I’m tired of pessimists in general.  I’ve been surrounded by them my entire life.  I was forced to listen to them growing up because we had no internet to expose the facts and because, well, I had no choice in the matter of who I socialized with growing up in such a small village.  Before the internet, all I knew about of the outside world was what CNN and Fox News bothered to tell my naive Nebraska farm boy ears.  And once I started looking around and seeing most of the predictions of hell on earth not coming to fruition, I became quite angry.  I had spent years not being told what was going right.  I could have made different plans had I had all sides of what was actually going on, not just the bad.  I essentially wasted my teens and most of my twenties, the years of my physical prime, making decisions made from one sided information.  And due to this righteous indignation, I started searching out what was actually going right.

It is tough trying to break my friends and family’s myths about how bad life sucks.  I am almost always met with thunderous silence or told outright that I am a liar.  And it’s tough to remain optimist when few others even try to.  But, let’s face it, the crowds are almost always wrong.  The best thing to do in most cases is the opposite of what everyone else is doing.  Wisdom of crowds my foot.  But I will continue to attempt to break the myths my friends and family cling to, at least the myths that say life sucks.

Thoughts on Abnormal Thinkers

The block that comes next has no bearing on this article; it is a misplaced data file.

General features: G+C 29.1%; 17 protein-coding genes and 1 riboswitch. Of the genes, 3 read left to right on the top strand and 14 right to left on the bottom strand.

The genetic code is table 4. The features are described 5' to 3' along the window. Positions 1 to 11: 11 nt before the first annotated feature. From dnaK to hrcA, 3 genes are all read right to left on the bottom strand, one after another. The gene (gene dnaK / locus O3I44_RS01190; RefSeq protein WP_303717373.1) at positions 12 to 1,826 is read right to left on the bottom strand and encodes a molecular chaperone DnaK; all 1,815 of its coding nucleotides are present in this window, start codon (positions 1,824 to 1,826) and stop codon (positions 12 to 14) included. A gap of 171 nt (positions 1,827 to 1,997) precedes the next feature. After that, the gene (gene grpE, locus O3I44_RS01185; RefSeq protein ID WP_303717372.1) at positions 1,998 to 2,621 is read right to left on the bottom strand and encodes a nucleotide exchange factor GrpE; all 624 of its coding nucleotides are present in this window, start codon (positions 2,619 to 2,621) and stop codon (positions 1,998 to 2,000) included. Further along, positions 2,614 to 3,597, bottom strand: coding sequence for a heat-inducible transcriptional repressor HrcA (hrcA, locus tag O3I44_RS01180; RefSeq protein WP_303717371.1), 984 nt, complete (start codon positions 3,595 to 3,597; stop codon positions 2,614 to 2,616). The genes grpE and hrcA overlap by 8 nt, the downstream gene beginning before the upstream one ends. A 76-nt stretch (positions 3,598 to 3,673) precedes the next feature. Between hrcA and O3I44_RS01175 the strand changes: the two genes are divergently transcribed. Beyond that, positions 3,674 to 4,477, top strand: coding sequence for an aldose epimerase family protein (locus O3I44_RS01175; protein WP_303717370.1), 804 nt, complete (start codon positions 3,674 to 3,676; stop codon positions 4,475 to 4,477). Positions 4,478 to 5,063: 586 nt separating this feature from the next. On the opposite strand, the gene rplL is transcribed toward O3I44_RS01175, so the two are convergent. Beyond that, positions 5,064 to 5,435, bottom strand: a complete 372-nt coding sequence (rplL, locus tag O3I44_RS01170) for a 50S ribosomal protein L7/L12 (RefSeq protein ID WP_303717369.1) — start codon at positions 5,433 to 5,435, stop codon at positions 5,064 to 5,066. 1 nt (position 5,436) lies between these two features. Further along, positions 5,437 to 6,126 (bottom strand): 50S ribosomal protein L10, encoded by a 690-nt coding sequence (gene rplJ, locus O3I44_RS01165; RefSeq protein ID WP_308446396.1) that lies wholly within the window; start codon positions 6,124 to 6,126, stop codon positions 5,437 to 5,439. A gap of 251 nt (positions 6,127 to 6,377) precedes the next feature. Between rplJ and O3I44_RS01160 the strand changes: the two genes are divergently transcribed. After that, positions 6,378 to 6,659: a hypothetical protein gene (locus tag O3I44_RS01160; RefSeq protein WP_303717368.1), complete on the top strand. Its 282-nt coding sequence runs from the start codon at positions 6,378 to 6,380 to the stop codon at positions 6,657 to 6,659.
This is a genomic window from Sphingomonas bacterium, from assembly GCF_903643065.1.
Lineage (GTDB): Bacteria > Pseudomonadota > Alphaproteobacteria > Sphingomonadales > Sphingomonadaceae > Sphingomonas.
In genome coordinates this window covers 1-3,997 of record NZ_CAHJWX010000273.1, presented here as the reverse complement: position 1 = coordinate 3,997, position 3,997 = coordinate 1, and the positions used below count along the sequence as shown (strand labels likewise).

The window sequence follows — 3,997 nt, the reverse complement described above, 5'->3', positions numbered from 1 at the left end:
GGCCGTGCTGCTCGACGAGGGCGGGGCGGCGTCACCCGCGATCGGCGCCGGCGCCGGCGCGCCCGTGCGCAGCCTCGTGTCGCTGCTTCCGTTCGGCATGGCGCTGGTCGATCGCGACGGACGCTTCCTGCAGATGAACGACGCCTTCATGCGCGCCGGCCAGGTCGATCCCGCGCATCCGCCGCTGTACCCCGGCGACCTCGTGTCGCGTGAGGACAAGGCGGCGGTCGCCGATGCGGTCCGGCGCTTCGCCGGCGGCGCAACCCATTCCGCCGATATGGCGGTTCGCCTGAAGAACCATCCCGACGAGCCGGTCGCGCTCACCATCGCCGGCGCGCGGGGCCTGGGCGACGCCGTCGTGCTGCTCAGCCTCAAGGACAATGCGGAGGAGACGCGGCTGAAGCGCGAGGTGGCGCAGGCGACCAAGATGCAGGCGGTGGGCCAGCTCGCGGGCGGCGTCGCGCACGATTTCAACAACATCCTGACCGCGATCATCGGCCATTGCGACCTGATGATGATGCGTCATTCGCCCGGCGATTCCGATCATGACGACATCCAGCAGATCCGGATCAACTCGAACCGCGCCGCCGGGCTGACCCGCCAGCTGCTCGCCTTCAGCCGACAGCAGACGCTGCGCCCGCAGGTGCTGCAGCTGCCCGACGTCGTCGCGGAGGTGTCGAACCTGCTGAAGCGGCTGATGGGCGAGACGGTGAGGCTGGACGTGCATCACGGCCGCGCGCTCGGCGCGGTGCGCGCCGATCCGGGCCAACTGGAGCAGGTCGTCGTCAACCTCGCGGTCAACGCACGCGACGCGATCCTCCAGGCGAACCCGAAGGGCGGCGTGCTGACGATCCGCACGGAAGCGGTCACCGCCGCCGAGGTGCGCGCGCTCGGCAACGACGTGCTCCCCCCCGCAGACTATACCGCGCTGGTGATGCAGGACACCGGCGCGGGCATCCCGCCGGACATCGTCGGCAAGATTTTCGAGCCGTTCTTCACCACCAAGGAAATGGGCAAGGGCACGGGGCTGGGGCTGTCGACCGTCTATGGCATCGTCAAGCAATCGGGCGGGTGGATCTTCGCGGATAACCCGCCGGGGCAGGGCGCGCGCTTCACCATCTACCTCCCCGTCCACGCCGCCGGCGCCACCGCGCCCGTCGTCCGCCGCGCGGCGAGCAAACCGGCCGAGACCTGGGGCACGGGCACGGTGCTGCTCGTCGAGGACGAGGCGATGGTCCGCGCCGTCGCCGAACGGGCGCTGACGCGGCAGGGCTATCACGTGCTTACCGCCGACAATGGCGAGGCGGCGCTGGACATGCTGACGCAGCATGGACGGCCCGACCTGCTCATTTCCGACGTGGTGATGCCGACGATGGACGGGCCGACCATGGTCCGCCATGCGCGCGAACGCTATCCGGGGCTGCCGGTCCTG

I readily admit to being eccentric and having unconventional ideas.  I have never completely subscribed to any one school or tribe of thought, instead choosing to cherry pick the best  ideas from all sides while throwing out the rest.  I get that some people consider me a hypocrite or even not having principles for picking and choosing ideas from the various schools of thoughts when it comes to things like economics, science, politics, and even religion.    Since I hold views from many different sources, and have for years, I have found myself in conflict with most conventional and normal thinking people.  Most of my friends, regardless of what their political dogma, find it extremely strange that my views don’t line up directly with either right or left schools of thought.  Some call me unpractical and even a hypocrite.  I call it ‘thinking for yourself.’  I get that people that don’t hold conventional thoughts or try to figure out ways to improve on currently used systems of politics or science or business or anything else are not going to make many friends.  One of the most painful truths I had to accept about myself and life in general was that I will never have a great deal of friends or popular simply because I look at the world in ways most people can’t picture.  I can see the world from multiple angles.  I even try to see it from the points of view of people that would consider me an enemy of all they hold dear.  My religious friends think I’m strange in that I love science and technology.  My science minded friends think I’m odd in that I find value in many aspects of religion and spirituality.